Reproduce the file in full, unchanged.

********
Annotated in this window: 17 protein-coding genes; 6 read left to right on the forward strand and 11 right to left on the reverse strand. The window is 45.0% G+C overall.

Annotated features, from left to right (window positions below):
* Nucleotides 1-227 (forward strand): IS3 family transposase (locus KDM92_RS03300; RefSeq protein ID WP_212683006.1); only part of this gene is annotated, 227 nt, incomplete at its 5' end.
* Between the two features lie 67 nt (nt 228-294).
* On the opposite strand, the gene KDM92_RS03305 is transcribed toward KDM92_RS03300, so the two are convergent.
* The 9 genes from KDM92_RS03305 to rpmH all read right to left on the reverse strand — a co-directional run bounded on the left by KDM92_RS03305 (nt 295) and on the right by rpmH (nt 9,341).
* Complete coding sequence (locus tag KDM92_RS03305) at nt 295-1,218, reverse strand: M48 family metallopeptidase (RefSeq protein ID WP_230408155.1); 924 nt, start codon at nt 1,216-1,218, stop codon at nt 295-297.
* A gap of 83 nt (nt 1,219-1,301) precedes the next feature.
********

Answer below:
Annotated in this window: 17 protein-coding genes; 6 read left to right on the forward strand and 11 right to left on the reverse strand. The window is 45.0% G+C overall.

Annotated features, from left to right (window positions below):
* Nucleotides 1-227 (forward strand): IS3 family transposase (locus KDM92_RS03300; RefSeq protein ID WP_212683006.1); only part of this gene is annotated, 227 nt, incomplete at its 5' end.
* Between the two features lie 67 nt (nt 228-294).
* On the opposite strand, the gene KDM92_RS03305 is transcribed toward KDM92_RS03300, so the two are convergent.
* The 9 genes from KDM92_RS03305 to rpmH all read right to left on the reverse strand — a co-directional run bounded on the left by KDM92_RS03305 (nt 295) and on the right by rpmH (nt 9,341).
* Complete coding sequence (locus tag KDM92_RS03305) at nt 295-1,218, reverse strand: M48 family metallopeptidase (RefSeq protein ID WP_230408155.1); 924 nt, start codon at nt 1,216-1,218, stop codon at nt 295-297.
* A gap of 83 nt (nt 1,219-1,301) precedes the next feature.